1959 Studebaker 4E7D 4x4
In 1959, Studebaker had been in business for 107 years, first building wagons and then automobiles. Studebaker became a pillar of the American auto industry in every sense of the word, but by the early '50s, it was clear those days were over. Studebaker continued slugging it out, and if a couple of things had broken the company's way, we might have had it around much longer if not until today.
Studebaker Truck Origins
Studebaker had been building trucks in one form or another from its 1904 beginning in auto manufacturing. These ranged from light- to medium-heavy, though by 1959 the only heavy trucks the company built were for military contracts. Studebaker trucks were value based and popular with those wanting a no-frills rig with a bottom-dollar price tag. It wouldn't be too much of a stretch to say they were the tightwad's first choice ... but that didn't make them bad trucks.
Besides military rigs, Studebaker had stayed out of the four-wheel-drive game until the mid-'50s. At that point, the company's marketing people began looking at a way to enter that growing market without a lot of development cost. They found an easy and well-marked road to that destination, namely Northwestern Auto Parts Company (NAPCO), who built four-wheel-drive conversion kits.
NAPCO had started making its Power-Pak kits in 1951, using a World War II Dodge front axle design. The kits were sold to dealers and individuals wanting to convert their light and medium trucks to four-wheel drive. While the kits were mostly directed toward GM trucks, they did build kits for other makes. In the mid-'50s, General Motors looked at getting into the four-wheel-drive game and tapped the familiar NAPCO to supply kits for installation on the GM assembly line. GMC came first, offering a NAPCO four-wheel-drive option in '56 with Chevrolet following in '57. The front axles used a GM third member. The relationship with NAPCO carried on through 1959, when GM started sourcing parts direct from Spicer and other manufacturers.
Studebaker 4x4 Option
Studebaker announced its 4x4 option in July 1957 for the 1958 model year. A test/demonstrator vehicle was built in October 1957, and production began in December after the first orders came in. The NAPCO conversion consisted of a Spicer 44 closed knuckle front axle and a divorced Spicer 23 two-speed, single-stick transfer case. The kit was available on all civilian models up to 1-ton capacity and on all three wheelbase lengths: 112, 122, and 131 inches. For '58, they could be ordered with the miserly 118-hp, 245ci Work Star flathead six or the 180hp (141 net), 259ci Power Star V-8. For '59, the 210 hp (154 net), 289ci Torque Star was the V-8 option. The V-8 came standard with a two-barrel carburetor, but the optional Power Package delivered an extra 15 horsepower via a Carter WCFB four-barrel. All the 4x4s used a Warner Gear T98 four-speed transmission. Half-tons used a Spicer 44 semi-float rear axle, and the higher GVWs used a Spicer 60 full-floater. A rear Powr-Lok (which Studebaker called Twin Traction) was optional.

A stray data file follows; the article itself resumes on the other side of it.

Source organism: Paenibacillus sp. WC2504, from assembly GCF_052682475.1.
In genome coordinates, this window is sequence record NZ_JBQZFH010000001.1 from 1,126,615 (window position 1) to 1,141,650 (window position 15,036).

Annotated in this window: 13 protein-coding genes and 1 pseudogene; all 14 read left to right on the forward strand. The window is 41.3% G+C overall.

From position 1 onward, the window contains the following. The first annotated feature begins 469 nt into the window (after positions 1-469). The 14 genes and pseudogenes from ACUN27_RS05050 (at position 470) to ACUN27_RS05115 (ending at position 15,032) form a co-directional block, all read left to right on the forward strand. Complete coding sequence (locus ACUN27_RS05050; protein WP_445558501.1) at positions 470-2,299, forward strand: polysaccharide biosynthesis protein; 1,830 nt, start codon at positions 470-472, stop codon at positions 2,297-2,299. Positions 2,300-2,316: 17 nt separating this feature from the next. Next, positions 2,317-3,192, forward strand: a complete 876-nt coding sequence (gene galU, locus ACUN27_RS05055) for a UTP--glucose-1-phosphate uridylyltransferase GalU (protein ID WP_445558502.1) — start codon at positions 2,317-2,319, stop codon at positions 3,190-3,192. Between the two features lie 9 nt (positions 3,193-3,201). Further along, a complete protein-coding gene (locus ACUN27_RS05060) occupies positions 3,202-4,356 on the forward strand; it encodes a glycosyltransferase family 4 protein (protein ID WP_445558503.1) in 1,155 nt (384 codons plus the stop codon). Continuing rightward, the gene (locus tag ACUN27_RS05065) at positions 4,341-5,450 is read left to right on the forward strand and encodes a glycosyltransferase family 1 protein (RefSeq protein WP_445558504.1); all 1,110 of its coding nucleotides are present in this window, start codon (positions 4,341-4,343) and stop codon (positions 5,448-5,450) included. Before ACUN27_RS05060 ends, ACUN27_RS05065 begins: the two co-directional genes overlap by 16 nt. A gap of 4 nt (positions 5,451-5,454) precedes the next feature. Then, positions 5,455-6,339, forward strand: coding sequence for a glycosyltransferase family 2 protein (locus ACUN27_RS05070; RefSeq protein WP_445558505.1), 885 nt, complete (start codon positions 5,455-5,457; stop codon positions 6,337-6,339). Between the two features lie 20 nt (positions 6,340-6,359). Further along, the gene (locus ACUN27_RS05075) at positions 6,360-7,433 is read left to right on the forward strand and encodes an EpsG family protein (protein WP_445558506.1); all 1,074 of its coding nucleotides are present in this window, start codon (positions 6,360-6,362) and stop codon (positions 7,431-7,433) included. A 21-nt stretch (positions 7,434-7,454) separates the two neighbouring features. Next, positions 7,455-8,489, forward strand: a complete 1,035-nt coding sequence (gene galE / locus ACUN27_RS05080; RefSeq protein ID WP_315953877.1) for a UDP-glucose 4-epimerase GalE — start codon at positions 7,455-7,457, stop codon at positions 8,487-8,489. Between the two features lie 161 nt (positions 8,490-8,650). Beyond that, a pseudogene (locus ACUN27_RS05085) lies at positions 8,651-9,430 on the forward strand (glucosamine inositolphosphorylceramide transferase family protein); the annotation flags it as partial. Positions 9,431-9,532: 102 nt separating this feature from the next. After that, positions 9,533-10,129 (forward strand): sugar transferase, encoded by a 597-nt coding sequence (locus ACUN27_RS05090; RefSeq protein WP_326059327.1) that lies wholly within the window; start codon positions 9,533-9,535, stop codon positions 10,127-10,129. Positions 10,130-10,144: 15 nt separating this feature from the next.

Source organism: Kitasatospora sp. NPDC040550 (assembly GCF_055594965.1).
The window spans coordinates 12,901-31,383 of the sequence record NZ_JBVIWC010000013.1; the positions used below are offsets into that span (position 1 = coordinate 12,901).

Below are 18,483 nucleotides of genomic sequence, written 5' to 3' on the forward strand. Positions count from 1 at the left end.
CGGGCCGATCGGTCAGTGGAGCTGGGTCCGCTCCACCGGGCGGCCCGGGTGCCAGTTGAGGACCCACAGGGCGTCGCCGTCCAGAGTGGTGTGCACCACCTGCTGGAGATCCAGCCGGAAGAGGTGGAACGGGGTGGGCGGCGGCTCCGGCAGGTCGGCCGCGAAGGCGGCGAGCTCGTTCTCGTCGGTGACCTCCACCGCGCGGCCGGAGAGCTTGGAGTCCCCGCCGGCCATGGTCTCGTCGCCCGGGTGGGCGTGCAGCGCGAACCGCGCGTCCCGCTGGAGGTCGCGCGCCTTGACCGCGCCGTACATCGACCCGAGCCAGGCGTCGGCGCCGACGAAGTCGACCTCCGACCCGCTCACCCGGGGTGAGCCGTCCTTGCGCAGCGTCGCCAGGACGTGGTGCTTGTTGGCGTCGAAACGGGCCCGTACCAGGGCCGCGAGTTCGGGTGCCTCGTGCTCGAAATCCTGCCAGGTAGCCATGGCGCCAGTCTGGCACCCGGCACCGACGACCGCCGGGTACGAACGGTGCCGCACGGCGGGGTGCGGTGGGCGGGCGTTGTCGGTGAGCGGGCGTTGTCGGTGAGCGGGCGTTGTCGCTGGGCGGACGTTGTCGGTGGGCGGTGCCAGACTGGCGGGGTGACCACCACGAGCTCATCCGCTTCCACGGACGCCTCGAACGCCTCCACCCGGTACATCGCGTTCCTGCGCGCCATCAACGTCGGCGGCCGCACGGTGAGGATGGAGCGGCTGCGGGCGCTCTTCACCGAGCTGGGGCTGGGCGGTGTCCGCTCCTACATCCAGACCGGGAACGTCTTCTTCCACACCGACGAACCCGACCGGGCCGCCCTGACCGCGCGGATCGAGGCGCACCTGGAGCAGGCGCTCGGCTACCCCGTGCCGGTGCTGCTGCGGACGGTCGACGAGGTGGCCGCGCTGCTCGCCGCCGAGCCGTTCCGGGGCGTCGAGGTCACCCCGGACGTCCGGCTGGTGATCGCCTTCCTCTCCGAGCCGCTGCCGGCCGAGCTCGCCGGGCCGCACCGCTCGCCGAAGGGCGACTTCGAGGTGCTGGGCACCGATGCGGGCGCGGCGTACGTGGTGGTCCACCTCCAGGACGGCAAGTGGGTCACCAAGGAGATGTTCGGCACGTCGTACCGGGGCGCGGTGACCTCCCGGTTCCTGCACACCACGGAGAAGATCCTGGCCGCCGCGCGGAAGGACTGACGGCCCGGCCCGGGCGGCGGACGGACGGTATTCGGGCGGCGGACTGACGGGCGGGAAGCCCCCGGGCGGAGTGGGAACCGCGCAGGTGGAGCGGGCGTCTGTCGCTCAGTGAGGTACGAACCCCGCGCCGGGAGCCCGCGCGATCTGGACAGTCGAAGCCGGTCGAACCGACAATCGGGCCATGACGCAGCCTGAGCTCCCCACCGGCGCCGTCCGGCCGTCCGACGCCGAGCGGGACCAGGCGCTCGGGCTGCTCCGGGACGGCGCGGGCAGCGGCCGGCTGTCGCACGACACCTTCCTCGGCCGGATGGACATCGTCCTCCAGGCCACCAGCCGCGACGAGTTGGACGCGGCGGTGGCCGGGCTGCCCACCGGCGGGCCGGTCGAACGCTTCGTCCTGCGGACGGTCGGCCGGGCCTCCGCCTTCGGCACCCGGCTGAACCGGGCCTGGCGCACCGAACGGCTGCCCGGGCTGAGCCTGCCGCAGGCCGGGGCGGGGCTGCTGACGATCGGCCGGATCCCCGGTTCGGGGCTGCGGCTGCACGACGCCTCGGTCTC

By the end of the '50s, Studebaker's truck manufacturing had slumped from about 60,000 units per year at the end of the '40s to under 7,000 for 1958. Car sales had fallen off, as well. Early in the '60s, hard marketing work brought Studebaker sales up a bit, and things began to look better with a new car called Lark and a new pickup called Champ. Then a 38-day UAW strike staggered them. What finally cut them off at the knees was an erroneous report in the financial news that Studebaker was quitting the car biz. The specter of being left out in the cold by a belly-up company kept buyers out of Studebaker showrooms and stopped the sales resurgence in its tracks. The report became a self-fulfilling prophecy.
The Studebaker four-wheel-drive option did not account for a big percentage of truck sales. It added more than $1,000 to the price of the truck. Still, at $3,155.40 for a '59 V-8 Deluxe SWB 4x4, it was competitively priced. You couldn't get a V-8 4x4 from Chevy at all, and the list price for a '59 SWB six-cylinder with a custom cab was $2,793. A V-8 GMC was possible, but the base price was $2,660 for the base six, so you'd have to add the custom cab option plus the V-8, and that added up to a couple of bills more. A deluxe SWB Dodge V-8 was right at $3,000. Ford's new factory built 4x4 with a V-8 was a strong contender at about the same price. The four-wheel-drive version of the SWB Scotsman V-8 wasn't such a great deal for '59 at $3,047, with the six-cylinder version at $2,967.